deformable mirror
Home     About Us    Contact Us    Careers
Full Article  
In the News
Media Contact Information
Adaptive Optics Whitepapers Adaptive Optics Whitepapers
Ophthalmology Times | Cover Story | November 2006
Adaptive Optics Creating a Clearer View of Retina

by Paul Bierden and Steven Menn, Boston Micromachines Corp.

For vision scientists, the human retina promises to be a window into the health of a patient. A clear view of the retina in-vivo with high resolution detail of photoreceptors and vascular flow could give the vital detail that would enable clinicians to make early and accurate diagnosis of diseases. This window is blurred, however, by imperfections in the eye itself: the cornea and crystalline lens, as well as the viscous and non-uniform nature of the vitreous humor, keeps clinicians from viewing the important cellular structures. Optically, this blurring, or image distortion, is caused by tissue-induced wavefront aberration in the light that images the retina and results in a low-resolution image. By actively correcting for wavefront aberration in the optical path between the imaging camera and the retina, adaptive optics (AO) technology has emerged as an enabling technology for cellular-level resolution and extracting vital information from the human retina.

Today's Optical Instrumentation (Current Methods)
Clinical retinal imaging methods vary widely from traditional Fundus cameras to advanced microscopic techniques, ultrasound immersion, fluorescence angiograms, and electroretinogram.

The Fundus film camera is still considered the gold standard for retinal imaging instrumentation according to Dr. Richard Calderon, Chief of the Advanced Diagnostic Imaging Center at Joslin Diabetes Center, "Digital Fundus images may have the convenience factor for emailing images etc., but film often offers greater resolution, especially when looking at gray scale."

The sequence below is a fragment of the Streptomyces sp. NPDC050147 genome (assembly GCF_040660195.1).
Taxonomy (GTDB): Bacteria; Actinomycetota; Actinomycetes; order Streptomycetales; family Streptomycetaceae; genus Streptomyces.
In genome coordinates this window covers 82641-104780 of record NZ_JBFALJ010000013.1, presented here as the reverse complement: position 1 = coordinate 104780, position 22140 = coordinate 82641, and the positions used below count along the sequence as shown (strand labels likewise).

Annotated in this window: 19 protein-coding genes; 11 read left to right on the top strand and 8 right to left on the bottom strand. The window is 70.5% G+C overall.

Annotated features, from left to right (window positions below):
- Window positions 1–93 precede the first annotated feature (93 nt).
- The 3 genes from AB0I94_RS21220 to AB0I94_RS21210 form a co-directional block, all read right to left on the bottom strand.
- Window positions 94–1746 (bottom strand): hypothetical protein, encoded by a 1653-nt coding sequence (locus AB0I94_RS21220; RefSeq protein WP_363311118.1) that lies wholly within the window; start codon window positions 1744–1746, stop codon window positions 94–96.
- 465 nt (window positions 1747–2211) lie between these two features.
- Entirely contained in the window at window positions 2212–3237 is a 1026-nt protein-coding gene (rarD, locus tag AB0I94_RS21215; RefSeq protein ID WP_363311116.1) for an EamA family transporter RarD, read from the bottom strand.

The strengths of the scanning laser ophthalmoscope (SLO) lie in the ability to create video-rate images using a low energy light source while the main advantage afforded by optical coherence tomography (OCT) is its high axial resolution. The high resolution images come at a cost of slow image acquisition. "Loss in resolution is due to the long image acquisition time which is slower than eye movement," notes Dr. Joseph Izatt, Professor of Ophthalmology at Duke University.

While clinical retinal imaging instruments are achieving ever-greater resolution capabilities, the eye itself imparts the final obstacle in ultra-high resolution imaging. Ophthalmologists have long been interested in imaging cellular structures in the retina to examine photoreceptor properties in vivo and to more precisely characterize retinal disease. A number of vision science researchers have recently succeeded in cellular-level resolution by actively correcting light distorted by the cornea and crystalline lens.

Adaptive Optics 101
The purpose of AO is to compensate for wavefront aberrations caused by a distorting medium in the optical path. AO systems are comprised of three main elements: a wavefront sensor that measures distortion as the light reflects off the retina and exits the eye, a wavefront corrector that compensates for this distortion, and a control system to measure the distortion from the sensor and correct the mirror accordingly. Figure 1 shows a schematic diagram of the system with each of these elements.

Retina Image corrected with adaptive optics
Figure 1

The sensor, called a Shack Hartmann, works by breaking up the incoming wavefront into a number of small pieces using an array of miniature lenses, (called lenslets) which then focus the light onto CCD array camera. Changes in wavefront result in changes in spot location on the camera - thus measuring the wavefront.

The wavefront corrector is the adaptive element of the AO system. The most commonly used wavefront corrector is a deformable mirror (DM): a thin, flexible mirror with a number of control points behind its surface to adjust shape and position. Based on information provided by the controller, the DM will change its shape to correct for the aberration in the wavefront thus cleaning up the image. Originally developed for astronomy, the first DMs were large devices, approximately 150 mm in diameter, using piezo-electrics for actuation. While these mirrors worked well for adaptive optics in a number of research laboratories, their size and cost excluded them from clinical instrumentation.